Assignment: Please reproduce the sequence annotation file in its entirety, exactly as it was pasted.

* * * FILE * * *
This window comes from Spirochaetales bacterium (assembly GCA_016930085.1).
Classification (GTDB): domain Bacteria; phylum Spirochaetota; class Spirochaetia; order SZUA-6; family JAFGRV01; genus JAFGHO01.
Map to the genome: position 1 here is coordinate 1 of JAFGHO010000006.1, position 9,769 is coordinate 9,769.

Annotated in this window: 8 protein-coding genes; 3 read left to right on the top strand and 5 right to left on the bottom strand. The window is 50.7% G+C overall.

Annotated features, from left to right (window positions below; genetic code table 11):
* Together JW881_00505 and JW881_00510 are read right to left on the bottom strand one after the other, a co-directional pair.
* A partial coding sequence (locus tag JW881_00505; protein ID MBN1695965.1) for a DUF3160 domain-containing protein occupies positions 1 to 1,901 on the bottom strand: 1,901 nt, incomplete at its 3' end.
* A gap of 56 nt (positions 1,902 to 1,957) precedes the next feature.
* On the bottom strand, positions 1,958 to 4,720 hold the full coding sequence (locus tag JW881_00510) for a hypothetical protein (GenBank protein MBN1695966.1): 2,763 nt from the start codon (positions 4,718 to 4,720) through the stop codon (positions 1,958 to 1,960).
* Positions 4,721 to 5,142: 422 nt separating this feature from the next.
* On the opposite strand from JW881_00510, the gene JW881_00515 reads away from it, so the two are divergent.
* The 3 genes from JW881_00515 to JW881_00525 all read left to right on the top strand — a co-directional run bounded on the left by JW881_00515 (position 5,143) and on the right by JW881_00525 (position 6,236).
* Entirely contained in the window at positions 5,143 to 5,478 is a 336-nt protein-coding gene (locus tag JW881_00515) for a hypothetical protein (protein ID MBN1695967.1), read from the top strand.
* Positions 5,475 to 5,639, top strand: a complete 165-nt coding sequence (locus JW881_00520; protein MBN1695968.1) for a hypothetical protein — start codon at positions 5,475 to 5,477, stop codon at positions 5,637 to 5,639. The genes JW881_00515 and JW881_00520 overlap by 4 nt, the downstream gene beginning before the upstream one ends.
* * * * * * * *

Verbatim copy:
This window comes from Spirochaetales bacterium (assembly GCA_016930085.1).
Classification (GTDB): domain Bacteria; phylum Spirochaetota; class Spirochaetia; order SZUA-6; family JAFGRV01; genus JAFGHO01.
Map to the genome: position 1 here is coordinate 1 of JAFGHO010000006.1, position 9,769 is coordinate 9,769.

Annotated in this window: 8 protein-coding genes; 3 read left to right on the top strand and 5 right to left on the bottom strand. The window is 50.7% G+C overall.

Annotated features, from left to right (window positions below; genetic code table 11):
* Together JW881_00505 and JW881_00510 are read right to left on the bottom strand one after the other, a co-directional pair.
* A partial coding sequence (locus tag JW881_00505; protein ID MBN1695965.1) for a DUF3160 domain-containing protein occupies positions 1 to 1,901 on the bottom strand: 1,901 nt, incomplete at its 3' end.
* A gap of 56 nt (positions 1,902 to 1,957) precedes the next feature.
* On the bottom strand, positions 1,958 to 4,720 hold the full coding sequence (locus tag JW881_00510) for a hypothetical protein (GenBank protein MBN1695966.1): 2,763 nt from the start codon (positions 4,718 to 4,720) through the stop codon (positions 1,958 to 1,960).
* Positions 4,721 to 5,142: 422 nt separating this feature from the next.
* On the opposite strand from JW881_00510, the gene JW881_00515 reads away from it, so the two are divergent.
* The 3 genes from JW881_00515 to JW881_00525 all read left to right on the top strand — a co-directional run bounded on the left by JW881_00515 (position 5,143) and on the right by JW881_00525 (position 6,236).
* Entirely contained in the window at positions 5,143 to 5,478 is a 336-nt protein-coding gene (locus tag JW881_00515) for a hypothetical protein (protein ID MBN1695967.1), read from the top strand.
* Positions 5,475 to 5,639, top strand: a complete 165-nt coding sequence (locus JW881_00520; protein MBN1695968.1) for a hypothetical protein — start codon at positions 5,475 to 5,477, stop codon at positions 5,637 to 5,639. The genes JW881_00515 and JW881_00520 overlap by 4 nt, the downstream gene beginning before the upstream one ends.